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Liability Risks of Electronic Medical Records in Emergency Rooms

AMED News published a story this week that takes yet another look at the potential for increased medical malpractice as a result of the switch from paper to electronic medical records. Our Chicago medical malpractice lawyers have been following this issue closely, because it is important to spread information about changes that might lead to medical problems before they occur so that patients can be on the lookout. When it comes to electronic medical records, especially during the transition periods, it is important for patients to remain active in the care that they receive to ensure that potential problems are caught.

The need to be aware of electronic records issues is rising, because the federal stimulus package places incentives on care providers to switch away from paper records. In order to spur a stronger health information technology infrastructure, these professionals can receive anywhere from $44,000 to $64,000 by switching over to electronic records.

While some bodies are predictably claiming that lawsuits will skyrocket and cause problems as a result of the switch (insurance companies), most reasonable observers understand that, with anything, the switch will be fine so long as managed reasonably. For example, one expert explained, “it’s all about the system that’s in place and the integrity of that system. You can only do what the system allows you to do. If you have a good system in place, then the doctors are protected-even from themselves.”

When proper care is used when interacting with the records, mix-ups and other problems can be avoided. For example, experts suggest that “cutting and pasting” within the records be minimized, because there is an increased risk of copying inaccurate information. Similarly, care must be used when switching between patient records. Doctors must also not become overly dependent on electronic diagnosis aids, because they often are not as comprehensive as necessary. Hands-on diagnosis remains paramount. Electronic should written just as thoroughly as paper records. For safety purposes, all records need to be encrypted and employees should be discouraged from taking portable devices out of the office which contain the data.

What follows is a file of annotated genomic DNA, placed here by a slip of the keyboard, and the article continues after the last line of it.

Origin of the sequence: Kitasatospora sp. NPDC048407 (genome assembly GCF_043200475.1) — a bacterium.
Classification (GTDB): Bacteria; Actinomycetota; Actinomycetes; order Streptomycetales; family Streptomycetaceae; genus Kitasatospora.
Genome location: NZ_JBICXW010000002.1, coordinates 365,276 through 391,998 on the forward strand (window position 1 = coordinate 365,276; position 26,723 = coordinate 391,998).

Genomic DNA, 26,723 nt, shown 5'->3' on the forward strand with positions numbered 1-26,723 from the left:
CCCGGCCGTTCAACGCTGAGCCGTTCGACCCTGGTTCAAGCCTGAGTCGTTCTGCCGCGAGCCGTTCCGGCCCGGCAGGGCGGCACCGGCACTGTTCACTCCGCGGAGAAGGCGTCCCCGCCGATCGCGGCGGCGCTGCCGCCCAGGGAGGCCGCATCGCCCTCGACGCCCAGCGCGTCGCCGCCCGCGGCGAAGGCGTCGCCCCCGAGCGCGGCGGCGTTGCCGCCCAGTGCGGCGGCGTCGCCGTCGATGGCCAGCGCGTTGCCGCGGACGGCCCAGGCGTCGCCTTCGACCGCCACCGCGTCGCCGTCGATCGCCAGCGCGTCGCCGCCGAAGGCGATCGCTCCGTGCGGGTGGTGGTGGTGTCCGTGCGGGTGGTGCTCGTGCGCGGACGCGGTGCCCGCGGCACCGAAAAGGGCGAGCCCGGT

One issue that our Illinois medical malpractice lawyers understand is novel with electronic records is that risk of a data breaches. Medical records are private matters, and so medical professionals have a duty to act reasonably to keep that information safe from third-parties. This is still a very new area of the law, and most courts have yet to decide questions about doctor liability in medical breach cases. Contrary to typical medical malpractice suits involving physical harm to patients, in these cases, the plaintiffs are seeking recovery for potential economic losses.

The one case that has already gone to court on this issue was decided in the healthcare providers’ favor. In that case, a healthcare employee had a briefcase stolen from the car which contained the information. However, there was no indication in that case that the thief did or even planned to use the information inside. There was mixed evidence about what damage was caused to plaintiffs as a result of the theft.

See Our Related Blog Posts:

New Data Reveals Prevalence of Hospital Errors

Electronic Records May Have Effect on Malpractice Lawsuits